bims-lifras Biomed News
on Li-Fraumeni syndrome
Issue of 2020‒11‒08
three papers selected by
Joanna Zawacka-Pankau
University of Warsaw


  1. BMC Cancer. 2020 Nov 02. 20(1): 1053
    Kwong A, Shin VY, Ho CYS, Au CH, Slavin TP, Weitzel JN, Chan TL, Ma ESK.
      BACKGROUND: Germline TP53 mutations are associated with Li-Fraumeni syndrome, a severe and rare hereditary cancer syndrome. Despite the rarity of germline TP53 mutations, the clinical implication for mutation carriers and their families is significant. The risk management of TP53 germline mutation carriers is more stringent than BRCA carriers, and radiotherapy should be avoided when possible.METHODS: TP53 gene mutation screening was performed in 2538 Chinese breast cancer patients who tested negative for BRCA mutations.
    RESULTS: Twenty TP53 mutations were identified with high next-generation sequencing concerning for germline mutations in Chinese breast cancer families. The majorities of the TP53 carriers had early-onset, hormone receptor-positive breast cancer, and had strong family history of cancer. Among all, 11 patients carried a germline mutation and 6 of which were likely de novo germline mutations. In addition, 1 case was suspected to be induced by chemotherapy or radiation, as this patient had no significant family history of cancer and aberrant clonal expansion can commonly include TP53 mutations. Furthermore, we have identified one mosaic LFS case. Two novel mutations (c.524_547dup and c.529_546del) were identified in patients with early-onset.
    CONCLUSIONS: In view of the high lifetime risk of malignancy, identification of patients with germline TP53 mutations are important for clinicians to aid in accurate risk assessment and offer surveillance for patients and their families.
    Keywords:  Breast cancer risk; Chinese; Hereditary breast cancer; TP53 mutation
    DOI:  https://doi.org/10.1186/s12885-020-07476-y
  2. Front Oncol. 2020 ;10 571330
    Grasel RS, Felicio PS, de Paula AE, Campacci N, Garcia FAO, de Andrade ES, Evangelista AF, Fernandes GC, Sabato CDS, De Marchi P, Souza CP, de Paula CAA, Torrezan GT, Galvão HCR, Carraro DM, Palmero EI.
      The use of gene panels introduces a new dilemma in the genetics field due to the high frequency of variants of uncertain significance (VUS). The objective of this study was to provide evidence that may help in the classification of these germline variants in terms of their clinical impact and association with the disease in question. A total of 52 unrelated women at-risk for HBOC and negative for BRCA1/BRCA2 pathogenic variants were evaluated through a gene panel comprising 14 breast and/or ovarian cancer susceptibility genes. Of the 453 germline variants identified, 15 variants (classes 3, 4, and 5) in the ATM, BRIP1, CHEK2, MRE11A, MUTHY, PALB2, RAD50, and RAD51C genes were evaluated via databases, co-segregation studies and loss of heterozygosity in the tumor. The co-segregation analysis allowed the establishment of an association with the presence of variants and the risk of cancer for variant c.316C>T in the BRIP1 gene. Four variants of uncertain significance showed loss of heterozygosity in the tumor (ATM c.4709T>C; CHEK2 c.1036C>T; PALB2 c.1001A>G, and RAD50 c.281T>C), which is an indication of pathogenicity. Thus, the present study provides novel evidence that favors the association of variants in moderate-risk genes with the development of hereditary breast cancer.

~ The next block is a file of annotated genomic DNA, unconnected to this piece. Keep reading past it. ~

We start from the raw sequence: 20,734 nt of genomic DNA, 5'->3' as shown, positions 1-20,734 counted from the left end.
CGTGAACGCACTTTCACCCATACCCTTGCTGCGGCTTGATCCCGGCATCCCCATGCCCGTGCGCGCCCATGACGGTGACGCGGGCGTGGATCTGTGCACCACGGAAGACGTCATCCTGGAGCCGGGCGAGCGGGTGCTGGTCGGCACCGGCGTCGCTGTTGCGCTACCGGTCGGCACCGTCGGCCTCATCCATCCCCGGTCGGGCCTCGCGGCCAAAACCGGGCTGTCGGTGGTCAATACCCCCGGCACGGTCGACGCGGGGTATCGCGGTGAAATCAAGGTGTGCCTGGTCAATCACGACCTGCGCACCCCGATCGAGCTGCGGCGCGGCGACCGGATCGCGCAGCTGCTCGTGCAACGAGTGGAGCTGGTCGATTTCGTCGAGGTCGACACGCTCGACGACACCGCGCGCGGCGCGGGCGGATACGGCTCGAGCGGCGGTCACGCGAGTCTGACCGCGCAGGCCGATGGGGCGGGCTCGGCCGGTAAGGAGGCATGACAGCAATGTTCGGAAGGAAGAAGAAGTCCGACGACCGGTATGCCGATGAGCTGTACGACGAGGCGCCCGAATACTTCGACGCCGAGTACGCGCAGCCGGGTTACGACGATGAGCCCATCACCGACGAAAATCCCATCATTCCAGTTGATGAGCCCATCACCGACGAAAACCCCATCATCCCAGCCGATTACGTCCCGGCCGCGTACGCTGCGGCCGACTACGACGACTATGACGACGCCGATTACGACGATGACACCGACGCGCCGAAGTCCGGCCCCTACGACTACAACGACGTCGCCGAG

Keywords:  genetics; hereditary breast and ovarian cancer predisposition syndrome; hereditary cancer; segregation analysis; variant of unknown significance
    DOI:  https://doi.org/10.3389/fonc.2020.571330
  3. Cancer Genet. 2020 Oct 24. pii: S2210-7762(20)30277-5. [Epub ahead of print]
    Vasta LM, McMaster ML, Harney LA, Ling A, Kim J, Harris AK, Carr AG, Damrauer SM, Rader DJ, Kember RL, Kanetsky PA, Nathanson KL, Pyle LC, Greene MH, Schultz KA, Stewart DR, .
      BACKGROUND: Several studies have reported conflicting evidence on the inclusion of testicular germ cell tumors (TGCT) in the DICER1 tumor-predisposition phenotype. We evaluated the relationship between DICER1 and TGCT by reviewing scrotal ultrasounds of males with pathogenic germline variants in DICER1 and queried exome data from TGCT-affected men for DICER1 variants.METHODOLOGY: Fifty-four male DICER1-carriers and family controls (n=41) enrolled in the National Cancer Institute (NCI) DICER1 Natural History Study were offered scrotal ultrasounds. These studies were examined by a single radiologist for abnormalities. In parallel, DICER1 variants from two large exome-sequenced TGCT cohorts were extracted. We used previously published AMG-AMP criteria to characterize rare DICER1 variants.
    RESULTS: There was no observed difference in frequency of testicular cystic structures in DICER1-carriers versus controls. DICER1 variation was not associated with TGCT in the NCI DICER1-carriers. In 1,264 exome-sequenced men with TGCT, none harbored ClinVar- or InterVar-determined pathogenic or likely pathogenic variants in DICER1. Three DICER1 variants of uncertain significance (one case and two controls) were predicted "damaging" based on a priori criteria.
    CONCLUSION: Using two complementary approaches, we found no evidence of an association between pathogenic DICER1 variants and TGCT.
    Keywords:  DICER1; Exome sequencing; Scrotal ultrasound; Testicular cancer; miRNA
    DOI:  https://doi.org/10.1016/j.cancergen.2020.10.002